Good question and…Even though you might know that it’s what you “should” do–one of the most difficult things to actually do is to stay in the present moment and not let what happened in the past or what you fear could happen in the future seep in and ruin your “good” moments.
Here’s a question from a reader that sums up what many people feel as they are learning how to deal with jealousy and rebuild trust in their relationship.
***QUESTION FROM A READER:
“My husband makes friends with women more easily than he makes friends with men. He strayed once (I think an emotional affair rather than physical) and I am never 100% sure he will not do it again. Our relationship has been the best in the past 12 months that it has ever really been. What can I do to stay focused on the positive and not dwell on the rest?”
First of all, we don’t think any one of us can be 100% sure of most things, let alone what our partner will or will not do in the future. But of course if you’ve been cheated on–even your partner having an emotional affair rather than a physical one–your trust level can sink to the bottom of the scale.
Although we don’t know this to be true in your case…
We realize that when there’s been an affair and/or previous partners have cheated on you, trust can sink even further than if you haven’t experienced that kind of pain.
And, to top it off, your husband likes women–which is probably one reason you chose him.
When a man relates well to those of the opposite sex, women can spot it a mile away and it’s a very attractive trait. They want to be friends with him as much as or more than he may want to be friends with them.
If you’re in partnership with a man like this, it can be a wonderful blessing and it can also be really difficult to find a balance where both of you get your needs met.
So with all that being said, we recognize that it isn’t easy to stop thinking about the past and what happened, even if the present is really good right now.
How do you deal with the doubt and the nagging pain that comes up–when there’s no logical reason for it?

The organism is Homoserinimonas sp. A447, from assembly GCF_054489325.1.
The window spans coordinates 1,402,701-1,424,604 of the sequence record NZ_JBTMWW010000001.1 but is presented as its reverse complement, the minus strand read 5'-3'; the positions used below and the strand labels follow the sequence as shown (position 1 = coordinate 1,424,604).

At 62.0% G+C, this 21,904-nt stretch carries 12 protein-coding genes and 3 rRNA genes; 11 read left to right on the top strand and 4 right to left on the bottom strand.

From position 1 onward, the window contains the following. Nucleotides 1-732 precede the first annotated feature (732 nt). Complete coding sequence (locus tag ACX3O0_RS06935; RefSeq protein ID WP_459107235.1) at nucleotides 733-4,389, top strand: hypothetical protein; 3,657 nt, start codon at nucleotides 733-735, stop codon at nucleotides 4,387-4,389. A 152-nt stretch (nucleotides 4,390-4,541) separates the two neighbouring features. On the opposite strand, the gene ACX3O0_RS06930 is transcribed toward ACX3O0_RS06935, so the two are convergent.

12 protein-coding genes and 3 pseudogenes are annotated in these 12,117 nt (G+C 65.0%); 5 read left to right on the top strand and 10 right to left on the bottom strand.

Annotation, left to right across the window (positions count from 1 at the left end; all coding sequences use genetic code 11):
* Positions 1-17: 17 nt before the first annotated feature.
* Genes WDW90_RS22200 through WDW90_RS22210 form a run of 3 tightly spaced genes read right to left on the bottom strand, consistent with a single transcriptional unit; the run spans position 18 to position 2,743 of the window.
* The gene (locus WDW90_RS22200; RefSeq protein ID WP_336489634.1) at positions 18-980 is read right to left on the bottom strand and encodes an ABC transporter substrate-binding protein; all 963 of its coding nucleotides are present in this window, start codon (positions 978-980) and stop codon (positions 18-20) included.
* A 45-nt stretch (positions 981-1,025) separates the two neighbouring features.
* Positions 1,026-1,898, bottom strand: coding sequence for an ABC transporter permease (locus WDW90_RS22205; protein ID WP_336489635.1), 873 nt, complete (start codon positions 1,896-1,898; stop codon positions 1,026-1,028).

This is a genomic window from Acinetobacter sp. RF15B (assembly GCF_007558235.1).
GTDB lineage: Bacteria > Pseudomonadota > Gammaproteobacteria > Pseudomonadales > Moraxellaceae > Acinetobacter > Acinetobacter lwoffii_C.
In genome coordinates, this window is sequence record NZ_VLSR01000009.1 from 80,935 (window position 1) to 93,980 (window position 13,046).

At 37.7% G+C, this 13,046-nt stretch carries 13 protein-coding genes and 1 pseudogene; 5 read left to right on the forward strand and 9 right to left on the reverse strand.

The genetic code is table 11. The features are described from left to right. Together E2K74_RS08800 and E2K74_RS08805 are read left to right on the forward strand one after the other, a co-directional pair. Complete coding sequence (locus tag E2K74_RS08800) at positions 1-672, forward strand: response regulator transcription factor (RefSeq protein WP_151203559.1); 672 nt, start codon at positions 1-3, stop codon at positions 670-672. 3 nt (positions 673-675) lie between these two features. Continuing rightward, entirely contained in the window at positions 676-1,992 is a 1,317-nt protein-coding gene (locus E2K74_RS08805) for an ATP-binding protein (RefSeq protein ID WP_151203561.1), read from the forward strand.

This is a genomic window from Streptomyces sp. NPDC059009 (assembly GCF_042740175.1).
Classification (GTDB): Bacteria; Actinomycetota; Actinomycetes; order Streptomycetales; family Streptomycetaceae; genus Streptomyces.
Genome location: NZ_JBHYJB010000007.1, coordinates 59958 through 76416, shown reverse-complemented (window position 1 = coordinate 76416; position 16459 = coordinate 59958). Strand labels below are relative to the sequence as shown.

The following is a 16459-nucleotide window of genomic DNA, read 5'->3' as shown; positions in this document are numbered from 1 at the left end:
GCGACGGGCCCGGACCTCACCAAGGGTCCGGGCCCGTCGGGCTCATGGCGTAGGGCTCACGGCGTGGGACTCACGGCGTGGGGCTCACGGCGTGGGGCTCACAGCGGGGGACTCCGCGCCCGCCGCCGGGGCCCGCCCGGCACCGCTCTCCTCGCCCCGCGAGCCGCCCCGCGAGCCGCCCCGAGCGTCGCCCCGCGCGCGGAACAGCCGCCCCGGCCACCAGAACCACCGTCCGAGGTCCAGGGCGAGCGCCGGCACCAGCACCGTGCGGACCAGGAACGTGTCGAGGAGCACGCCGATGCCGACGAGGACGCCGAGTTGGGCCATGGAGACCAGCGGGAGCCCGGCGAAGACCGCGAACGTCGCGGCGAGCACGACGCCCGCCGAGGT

Here are a few ways…
1. Ask yourself questions and answer them in a journal daily.
Ask yourself these questions every day…
*What’s happening right now between the two of us?
*Am I feeling a connection with him?
*Am I feeling loved by him?
Write 3 examples everyday (or however many you can think of) that you can prove to yourself that you are loved by him.
Examples might be as simple as these…
“He touched me with love when we walked past each other in the hallway.”
“We laughed together about a funny thing that happened at work.”
2. When your doubts come up, re-read your journal to remind yourself of the reality of your present.
When you are trying to “re-program” your mind, especially after a major trust violation, it can be like the problem in the 2004 film “50 First Dates” with Drew Barrymore and Adam Sandler.
Adam Sandler’s character Henry fell in love with Drew Barrymore’s character Lucy who had a severe short-term memory loss.
Each morning, Lucy would forget that she loved Henry and he would have to win her over again and again.
He used notes and a video to remind her each day what was real in the present moment.
You can do this too by re-reading what you’ve written about what’s positive and true in your life right now.
3. Find a way to get your own attention.
When the past comes up again in your mind and your logical mind says it’s not happening now but your “memory” says otherwise, find a phrase or an image that will get your attention.
It might be to inwardly shout something like this…
It might be to picture your friend’s stern face in your mind when your thoughts go to where you don’t want them to go.
Whatever way works for you, find a way to shift your attention.
Now we have to say that if you suspect something is really going on that doesn’t honor you and your relationship, you have to pay attention to it and deal with it.
But if you are feeling more connected and your relationship is going in the direction that you want it to go, move toward that love and not away from it.
If trust has been broken in your relationship and you want to rebuild it but you don’t know where to start, “Relationship Trust Turnaround” can help.